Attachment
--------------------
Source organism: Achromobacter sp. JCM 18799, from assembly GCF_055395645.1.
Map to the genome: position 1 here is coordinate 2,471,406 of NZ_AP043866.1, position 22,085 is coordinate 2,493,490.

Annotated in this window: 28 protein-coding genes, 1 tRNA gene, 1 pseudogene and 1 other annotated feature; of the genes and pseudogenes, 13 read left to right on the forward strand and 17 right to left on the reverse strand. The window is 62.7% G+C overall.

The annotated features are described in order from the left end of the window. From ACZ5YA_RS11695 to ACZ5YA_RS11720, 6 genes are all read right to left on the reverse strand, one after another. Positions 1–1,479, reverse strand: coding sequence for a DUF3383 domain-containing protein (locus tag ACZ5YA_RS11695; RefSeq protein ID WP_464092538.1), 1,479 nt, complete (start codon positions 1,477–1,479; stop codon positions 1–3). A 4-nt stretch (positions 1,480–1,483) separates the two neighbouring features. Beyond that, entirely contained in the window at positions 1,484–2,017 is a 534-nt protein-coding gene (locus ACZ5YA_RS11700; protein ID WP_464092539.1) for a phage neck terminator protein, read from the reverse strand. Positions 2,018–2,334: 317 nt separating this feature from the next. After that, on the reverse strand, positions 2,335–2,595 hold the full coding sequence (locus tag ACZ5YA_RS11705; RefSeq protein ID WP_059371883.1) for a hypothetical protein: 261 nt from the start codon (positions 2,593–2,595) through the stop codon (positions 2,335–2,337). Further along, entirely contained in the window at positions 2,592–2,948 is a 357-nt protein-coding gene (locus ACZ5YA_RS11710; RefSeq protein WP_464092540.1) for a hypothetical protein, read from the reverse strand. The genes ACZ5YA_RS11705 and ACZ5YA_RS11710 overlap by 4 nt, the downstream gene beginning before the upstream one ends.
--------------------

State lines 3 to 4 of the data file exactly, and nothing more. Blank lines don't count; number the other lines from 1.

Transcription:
Annotated in this window: 28 protein-coding genes, 1 tRNA gene, 1 pseudogene and 1 other annotated feature; of the genes and pseudogenes, 13 read left to right on the forward strand and 17 right to left on the reverse strand. The window is 62.7% G+C overall.

The annotated features are described in order from the left end of the window. From ACZ5YA_RS11695 to ACZ5YA_RS11720, 6 genes are all read right to left on the reverse strand, one after another. Positions 1–1,479, reverse strand: coding sequence for a DUF3383 domain-containing protein (locus tag ACZ5YA_RS11695; RefSeq protein ID WP_464092538.1), 1,479 nt, complete (start codon positions 1,477–1,479; stop codon positions 1–3). A 4-nt stretch (positions 1,480–1,483) separates the two neighbouring features. Beyond that, entirely contained in the window at positions 1,484–2,017 is a 534-nt protein-coding gene (locus ACZ5YA_RS11700; protein ID WP_464092539.1) for a phage neck terminator protein, read from the reverse strand. Positions 2,018–2,334: 317 nt separating this feature from the next. After that, on the reverse strand, positions 2,335–2,595 hold the full coding sequence (locus tag ACZ5YA_RS11705; RefSeq protein ID WP_059371883.1) for a hypothetical protein: 261 nt from the start codon (positions 2,593–2,595) through the stop codon (positions 2,335–2,337). Further along, entirely contained in the window at positions 2,592–2,948 is a 357-nt protein-coding gene (locus ACZ5YA_RS11710; RefSeq protein WP_464092540.1) for a hypothetical protein, read from the reverse strand. The genes ACZ5YA_RS11705 and ACZ5YA_RS11710 overlap by 4 nt, the downstream gene beginning before the upstream one ends.